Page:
Imagine if the current A’s got 30+ HR from their present SS and 1B. That wouldn’t be “Moneyball” working it’s magic.

    This is the same field the “Bash Brothers” played on, right?

    Comment by CircleChange11 — July 1, 2011 @ 4:14 pm

  42. Yeah, because the A’s were the only team using steroids (which have obviously disappeared from the game due to the rigorous testing program).

    And steroids magically turn Penningtons and Bartons into Tejadas and Giambis.

    Comment by Sam — July 1, 2011 @ 5:32 pm

  43. Yeah, I was saying the A’s were the only team that used steroids. Clearly that was my point.

    The Moneyball A’s were good because they had good young starters, didn’t overpay for bullpen, didn’t take on huge salaries, made good trades with players nearing the end of their contracts, and played in the AL West.

    The point I WAS making was that OAK’s difference in offense was that they got huge production from a light hitting great defensive shortstop turned MVP and an on base machine with great power, both under team control that left as FA or trades.

    They also got good value by letting go of two lefties that did not pitch as well after leaving the pitcher friendly park and/or were on the downswing.

    I’m not necessarily seeing where they outsmarted everyone, but it’s been a while since I’ve read Moneyball.

    Not overpaying with long megacontracts for stars was not something they had as an option, and that’s one thing that other clubs do/did that gets/got them into trouble.

    Before Moneyball and the salary explosion, the A’s were pretty good with 3 consecutive ROY’s and career reclamations by Duncan (Stewart, Eck, etc).

    The A’s are currently built on good value in return for trading stars with contracts that won’t be renewed by OAK. They’ve went with pitching and defense because power costs big money, which they don’t have. Not necessarily because they are outsmarting other teams. I liked the chances they took on Sheets and Holliday, but those moved didn’t prove as fruitful as other trades (such as Mulder for Haren, etc).

    Had the A’s had more money they might have been the ones to give Zito and Mulder long-term extensions. In cases like those it’s hard to tell the difference between being poor and being thrifty.

    Comment by CircleChange11 — July 2, 2011 @ 1:39 am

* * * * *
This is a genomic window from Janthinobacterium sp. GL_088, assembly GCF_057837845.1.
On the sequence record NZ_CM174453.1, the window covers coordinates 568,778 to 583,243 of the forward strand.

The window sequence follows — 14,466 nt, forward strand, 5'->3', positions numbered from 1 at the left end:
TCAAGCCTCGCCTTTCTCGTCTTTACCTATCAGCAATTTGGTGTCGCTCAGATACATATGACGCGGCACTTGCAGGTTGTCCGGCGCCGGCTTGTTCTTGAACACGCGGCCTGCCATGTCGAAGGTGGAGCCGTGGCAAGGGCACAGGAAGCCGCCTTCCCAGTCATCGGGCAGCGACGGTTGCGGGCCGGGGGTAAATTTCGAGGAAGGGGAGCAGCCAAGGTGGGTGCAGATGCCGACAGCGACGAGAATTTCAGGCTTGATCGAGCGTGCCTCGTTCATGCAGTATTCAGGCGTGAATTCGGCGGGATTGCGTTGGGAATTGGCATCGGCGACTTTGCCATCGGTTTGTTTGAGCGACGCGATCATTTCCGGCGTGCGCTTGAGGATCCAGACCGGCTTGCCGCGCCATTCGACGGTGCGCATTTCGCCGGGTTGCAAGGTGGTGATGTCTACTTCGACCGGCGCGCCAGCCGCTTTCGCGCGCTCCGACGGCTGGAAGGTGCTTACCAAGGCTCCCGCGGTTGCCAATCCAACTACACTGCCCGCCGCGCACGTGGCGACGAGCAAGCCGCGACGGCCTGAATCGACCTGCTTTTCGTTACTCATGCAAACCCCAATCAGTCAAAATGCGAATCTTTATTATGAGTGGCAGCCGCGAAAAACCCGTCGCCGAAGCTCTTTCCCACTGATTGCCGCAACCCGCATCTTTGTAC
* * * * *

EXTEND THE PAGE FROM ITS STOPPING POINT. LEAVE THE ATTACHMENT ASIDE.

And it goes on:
44. because hitting in oakland blows

    Comment by jim — July 2, 2011 @ 2:04 am

  45. you’re not the REAL circlechange11, are you? he’s normally posting much smarter things than this.

    Comment by jim — July 2, 2011 @ 2:05 am

  46. That’s not fair…Spelling, grammar basic knowledge of the language or IQ above room temperature are not nor ever have been a prerequisite for posting on any forum on the internet.

    Comment by wahooo — July 2, 2011 @ 7:45 am

  47. case in point…I can’t even get my commas right.

    Comment by wahooo — July 2, 2011 @ 7:46 am

  48. No, it’s me. I must be missing something.

    Comment by CircleChange11 — July 2, 2011 @ 1:14 pm

  49. Oh sure, because anybody who doesn’t agree with you is dumb, right?

    Comment by Oasis — July 4, 2011 @ 2:13 am

  50. That is wrong on so many levels. A) The Redsox would never do that B) Yeah, that’s exactly what the A’s wanna do pick up more salary. They totally have the ability to take guys on the decline with big contracts.

    Comment by Moe — July 4, 2011 @ 12:22 pm

  51. So the moral of the story is that there was a market inefficiency with steroids and the A’s cornered it?

    Comment by bballer319 — July 7, 2011 @ 11:26 am

  52. I think this little section of comments may be right. Hudson, Mulder, and Zito were pretty awesome. I wonder if Beane had been the GM of the Brewers during the same period if he’d be as famous. The 4 team division does help a lot. If you luck out and 2 of the teams suck. Let’s say you take 2 teams out of the NL Central and leave the Pirates, Cubs, Astros, and Reds. That COULD be the quality of this years AL West.

    Comment by Antonio Bananas — July 8, 2011 @ 1:39 am

  53. I would love the Royals offense and pen along with Oakland’s SP.

    Comment by Antonio Bananas — July 8, 2011 @ 1:40 am

  54. A roillng stone is worth two in the bush, thanks to this article.

    Comment by Kevrell — July 9, 2011 @ 1:44 am

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    Comment by deal or no deal blog — September 27, 2011 @ 7:12 pm